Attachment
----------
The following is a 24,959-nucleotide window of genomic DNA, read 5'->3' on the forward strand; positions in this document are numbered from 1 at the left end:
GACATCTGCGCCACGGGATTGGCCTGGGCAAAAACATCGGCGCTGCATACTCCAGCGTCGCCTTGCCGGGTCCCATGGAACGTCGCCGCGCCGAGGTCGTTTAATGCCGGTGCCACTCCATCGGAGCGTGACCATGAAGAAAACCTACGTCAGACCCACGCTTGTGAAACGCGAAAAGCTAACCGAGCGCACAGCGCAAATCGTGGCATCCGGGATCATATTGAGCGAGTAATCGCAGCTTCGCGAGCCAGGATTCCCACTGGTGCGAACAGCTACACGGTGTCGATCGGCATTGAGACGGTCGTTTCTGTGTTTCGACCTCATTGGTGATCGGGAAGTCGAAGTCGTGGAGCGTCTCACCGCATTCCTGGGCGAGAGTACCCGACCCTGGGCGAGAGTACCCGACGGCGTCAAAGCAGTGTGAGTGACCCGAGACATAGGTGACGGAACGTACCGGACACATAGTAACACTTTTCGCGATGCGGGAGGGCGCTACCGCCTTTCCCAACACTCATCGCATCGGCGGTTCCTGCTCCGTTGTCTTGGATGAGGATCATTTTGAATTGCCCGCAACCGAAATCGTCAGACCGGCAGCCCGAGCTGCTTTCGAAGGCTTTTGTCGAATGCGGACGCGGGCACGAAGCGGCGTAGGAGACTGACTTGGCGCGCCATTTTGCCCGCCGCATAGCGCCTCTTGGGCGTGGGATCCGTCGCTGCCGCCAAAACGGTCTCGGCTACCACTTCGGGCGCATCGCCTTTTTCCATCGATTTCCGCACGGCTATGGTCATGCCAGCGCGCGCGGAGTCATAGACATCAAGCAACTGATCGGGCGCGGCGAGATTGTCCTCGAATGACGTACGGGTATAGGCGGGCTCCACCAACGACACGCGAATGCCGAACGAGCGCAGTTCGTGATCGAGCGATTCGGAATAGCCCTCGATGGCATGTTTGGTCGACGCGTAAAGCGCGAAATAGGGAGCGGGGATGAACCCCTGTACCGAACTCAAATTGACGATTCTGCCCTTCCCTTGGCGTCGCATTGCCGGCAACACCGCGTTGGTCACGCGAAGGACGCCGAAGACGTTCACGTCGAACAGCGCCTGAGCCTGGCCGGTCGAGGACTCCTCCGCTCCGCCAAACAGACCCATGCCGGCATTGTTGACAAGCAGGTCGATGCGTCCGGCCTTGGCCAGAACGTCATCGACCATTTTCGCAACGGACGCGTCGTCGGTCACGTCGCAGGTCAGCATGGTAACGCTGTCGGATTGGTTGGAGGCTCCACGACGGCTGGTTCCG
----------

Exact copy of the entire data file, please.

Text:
The following is a 24,959-nucleotide window of genomic DNA, read 5'->3' on the forward strand; positions in this document are numbered from 1 at the left end:
GACATCTGCGCCACGGGATTGGCCTGGGCAAAAACATCGGCGCTGCATACTCCAGCGTCGCCTTGCCGGGTCCCATGGAACGTCGCCGCGCCGAGGTCGTTTAATGCCGGTGCCACTCCATCGGAGCGTGACCATGAAGAAAACCTACGTCAGACCCACGCTTGTGAAACGCGAAAAGCTAACCGAGCGCACAGCGCAAATCGTGGCATCCGGGATCATATTGAGCGAGTAATCGCAGCTTCGCGAGCCAGGATTCCCACTGGTGCGAACAGCTACACGGTGTCGATCGGCATTGAGACGGTCGTTTCTGTGTTTCGACCTCATTGGTGATCGGGAAGTCGAAGTCGTGGAGCGTCTCACCGCATTCCTGGGCGAGAGTACCCGACCCTGGGCGAGAGTACCCGACGGCGTCAAAGCAGTGTGAGTGACCCGAGACATAGGTGACGGAACGTACCGGACACATAGTAACACTTTTCGCGATGCGGGAGGGCGCTACCGCCTTTCCCAACACTCATCGCATCGGCGGTTCCTGCTCCGTTGTCTTGGATGAGGATCATTTTGAATTGCCCGCAACCGAAATCGTCAGACCGGCAGCCCGAGCTGCTTTCGAAGGCTTTTGTCGAATGCGGACGCGGGCACGAAGCGGCGTAGGAGACTGACTTGGCGCGCCATTTTGCCCGCCGCATAGCGCCTCTTGGGCGTGGGATCCGTCGCTGCCGCCAAAACGGTCTCGGCTACCACTTCGGGCGCATCGCCTTTTTCCATCGATTTCCGCACGGCTATGGTCATGCCAGCGCGCGCGGAGTCATAGACATCAAGCAACTGATCGGGCGCGGCGAGATTGTCCTCGAATGACGTACGGGTATAGGCGGGCTCCACCAACGACACGCGAATGCCGAACGAGCGCAGTTCGTGATCGAGCGATTCGGAATAGCCCTCGATGGCATGTTTGGTCGACGCGTAAAGCGCGAAATAGGGAGCGGGGATGAACCCCTGTACCGAACTCAAATTGACGATTCTGCCCTTCCCTTGGCGTCGCATTGCCGGCAACACCGCGTTGGTCACGCGAAGGACGCCGAAGACGTTCACGTCGAACAGCGCCTGAGCCTGGCCGGTCGAGGACTCCTCCGCTCCGCCAAACAGACCCATGCCGGCATTGTTGACAAGCAGGTCGATGCGTCCGGCCTTGGCCAGAACGTCATCGACCATTTTCGCAACGGACGCGTCGTCGGTCACGTCGCAGGTCAGCATGGTAACGCTGTCGGATTGGTTGGAGGCTCCACGACGGCTGGTTCCG